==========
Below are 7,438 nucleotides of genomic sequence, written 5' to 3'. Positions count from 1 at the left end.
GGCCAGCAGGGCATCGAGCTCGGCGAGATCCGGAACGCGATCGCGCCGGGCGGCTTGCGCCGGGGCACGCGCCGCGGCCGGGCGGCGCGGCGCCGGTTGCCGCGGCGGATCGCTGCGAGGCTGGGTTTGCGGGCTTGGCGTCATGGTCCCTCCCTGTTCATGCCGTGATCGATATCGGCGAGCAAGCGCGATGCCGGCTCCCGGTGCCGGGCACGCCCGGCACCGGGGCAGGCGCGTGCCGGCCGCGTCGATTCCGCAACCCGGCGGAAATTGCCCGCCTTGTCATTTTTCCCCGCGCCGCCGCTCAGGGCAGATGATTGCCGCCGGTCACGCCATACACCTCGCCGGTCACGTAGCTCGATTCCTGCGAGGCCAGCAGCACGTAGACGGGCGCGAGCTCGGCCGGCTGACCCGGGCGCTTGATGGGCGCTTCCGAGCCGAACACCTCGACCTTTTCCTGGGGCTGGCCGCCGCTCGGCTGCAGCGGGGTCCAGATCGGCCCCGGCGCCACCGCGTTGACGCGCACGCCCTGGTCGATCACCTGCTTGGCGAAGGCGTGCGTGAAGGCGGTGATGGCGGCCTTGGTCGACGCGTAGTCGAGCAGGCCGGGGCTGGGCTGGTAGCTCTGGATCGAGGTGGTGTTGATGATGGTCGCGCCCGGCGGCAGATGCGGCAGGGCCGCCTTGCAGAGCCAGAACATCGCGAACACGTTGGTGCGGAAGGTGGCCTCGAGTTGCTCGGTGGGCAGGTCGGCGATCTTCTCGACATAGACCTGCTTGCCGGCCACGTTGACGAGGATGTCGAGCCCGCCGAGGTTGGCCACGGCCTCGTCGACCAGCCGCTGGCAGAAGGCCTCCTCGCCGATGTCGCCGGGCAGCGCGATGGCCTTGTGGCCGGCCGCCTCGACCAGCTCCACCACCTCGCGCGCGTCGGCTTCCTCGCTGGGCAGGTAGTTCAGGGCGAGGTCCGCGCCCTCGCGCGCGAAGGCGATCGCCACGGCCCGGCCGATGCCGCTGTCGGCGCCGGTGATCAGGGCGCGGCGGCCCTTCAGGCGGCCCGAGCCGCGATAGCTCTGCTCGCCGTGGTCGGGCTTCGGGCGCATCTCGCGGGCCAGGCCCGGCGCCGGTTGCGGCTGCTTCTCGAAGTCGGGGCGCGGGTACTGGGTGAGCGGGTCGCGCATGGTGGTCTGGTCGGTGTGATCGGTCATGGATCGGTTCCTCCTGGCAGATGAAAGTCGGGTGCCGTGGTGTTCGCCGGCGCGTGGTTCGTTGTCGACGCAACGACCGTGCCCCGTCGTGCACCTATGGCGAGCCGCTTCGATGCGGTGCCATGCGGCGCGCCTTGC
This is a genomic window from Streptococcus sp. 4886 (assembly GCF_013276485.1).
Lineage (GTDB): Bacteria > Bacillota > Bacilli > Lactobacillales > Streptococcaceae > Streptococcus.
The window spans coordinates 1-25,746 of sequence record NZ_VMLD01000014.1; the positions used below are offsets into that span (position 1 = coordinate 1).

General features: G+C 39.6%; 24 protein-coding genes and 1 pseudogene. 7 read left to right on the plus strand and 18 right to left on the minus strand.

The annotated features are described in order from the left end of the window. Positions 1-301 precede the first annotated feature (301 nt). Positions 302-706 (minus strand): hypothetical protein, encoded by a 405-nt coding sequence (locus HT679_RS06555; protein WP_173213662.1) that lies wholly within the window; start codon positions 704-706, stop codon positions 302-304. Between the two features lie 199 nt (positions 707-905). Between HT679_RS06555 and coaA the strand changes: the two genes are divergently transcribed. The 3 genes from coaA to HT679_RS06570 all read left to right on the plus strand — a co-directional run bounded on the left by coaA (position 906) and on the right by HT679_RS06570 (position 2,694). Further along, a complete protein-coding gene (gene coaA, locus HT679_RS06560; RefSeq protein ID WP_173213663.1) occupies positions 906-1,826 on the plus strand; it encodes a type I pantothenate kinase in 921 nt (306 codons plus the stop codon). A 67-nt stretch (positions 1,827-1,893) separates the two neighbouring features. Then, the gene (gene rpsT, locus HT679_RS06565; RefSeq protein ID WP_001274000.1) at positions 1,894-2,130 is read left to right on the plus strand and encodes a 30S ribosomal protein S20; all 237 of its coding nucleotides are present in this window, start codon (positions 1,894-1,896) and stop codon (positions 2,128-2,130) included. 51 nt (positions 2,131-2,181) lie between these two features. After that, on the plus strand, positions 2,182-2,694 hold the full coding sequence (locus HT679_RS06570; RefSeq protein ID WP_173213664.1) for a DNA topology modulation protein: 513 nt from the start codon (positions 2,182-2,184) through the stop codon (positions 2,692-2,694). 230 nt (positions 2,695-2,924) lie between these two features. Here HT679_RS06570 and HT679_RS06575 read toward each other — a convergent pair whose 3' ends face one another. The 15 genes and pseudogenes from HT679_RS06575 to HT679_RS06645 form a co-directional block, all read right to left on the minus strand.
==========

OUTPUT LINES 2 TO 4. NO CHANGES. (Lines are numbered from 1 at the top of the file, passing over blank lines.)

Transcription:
GGCCAGCAGGGCATCGAGCTCGGCGAGATCCGGAACGCGATCGCGCCGGGCGGCTTGCGCCGGGGCACGCGCCGCGGCCGGGCGGCGCGGCGCCGGTTGCCGCGGCGGATCGCTGCGAGGCTGGGTTTGCGGGCTTGGCGTCATGGTCCCTCCCTGTTCATGCCGTGATCGATATCGGCGAGCAAGCGCGATGCCGGCTCCCGGTGCCGGGCACGCCCGGCACCGGGGCAGGCGCGTGCCGGCCGCGTCGATTCCGCAACCCGGCGGAAATTGCCCGCCTTGTCATTTTTCCCCGCGCCGCCGCTCAGGGCAGATGATTGCCGCCGGTCACGCCATACACCTCGCCGGTCACGTAGCTCGATTCCTGCGAGGCCAGCAGCACGTAGACGGGCGCGAGCTCGGCCGGCTGACCCGGGCGCTTGATGGGCGCTTCCGAGCCGAACACCTCGACCTTTTCCTGGGGCTGGCCGCCGCTCGGCTGCAGCGGGGTCCAGATCGGCCCCGGCGCCACCGCGTTGACGCGCACGCCCTGGTCGATCACCTGCTTGGCGAAGGCGTGCGTGAAGGCGGTGATGGCGGCCTTGGTCGACGCGTAGTCGAGCAGGCCGGGGCTGGGCTGGTAGCTCTGGATCGAGGTGGTGTTGATGATGGTCGCGCCCGGCGGCAGATGCGGCAGGGCCGCCTTGCAGAGCCAGAACATCGCGAACACGTTGGTGCGGAAGGTGGCCTCGAGTTGCTCGGTGGGCAGGTCGGCGATCTTCTCGACATAGACCTGCTTGCCGGCCACGTTGACGAGGATGTCGAGCCCGCCGAGGTTGGCCACGGCCTCGTCGACCAGCCGCTGGCAGAAGGCCTCCTCGCCGATGTCGCCGGGCAGCGCGATGGCCTTGTGGCCGGCCGCCTCGACCAGCTCCACCACCTCGCGCGCGTCGGCTTCCTCGCTGGGCAGGTAGTTCAGGGCGAGGTCCGCGCCCTCGCGCGCGAAGGCGATCGCCACGGCCCGGCCGATGCCGCTGTCGGCGCCGGTGATCAGGGCGCGGCGGCCCTTCAGGCGGCCCGAGCCGCGATAGCTCTGCTCGCCGTGGTCGGGCTTCGGGCGCATCTCGCGGGCCAGGCCCGGCGCCGGTTGCGGCTGCTTCTCGAAGTCGGGGCGCGGGTACTGGGTGAGCGGGTCGCGCATGGTGGTCTGGTCGGTGTGATCGGTCATGGATCGGTTCCTCCTGGCAGATGAAAGTCGGGTGCCGTGGTGTTCGCCGGCGCGTGGTTCGTTGTCGACGCAACGACCGTGCCCCGTCGTGCACCTATGGCGAGCCGCTTCGATGCGGTGCCATGCGGCGCGCCTTGC
This is a genomic window from Streptococcus sp. 4886 (assembly GCF_013276485.1).
Lineage (GTDB): Bacteria > Bacillota > Bacilli > Lactobacillales > Streptococcaceae > Streptococcus.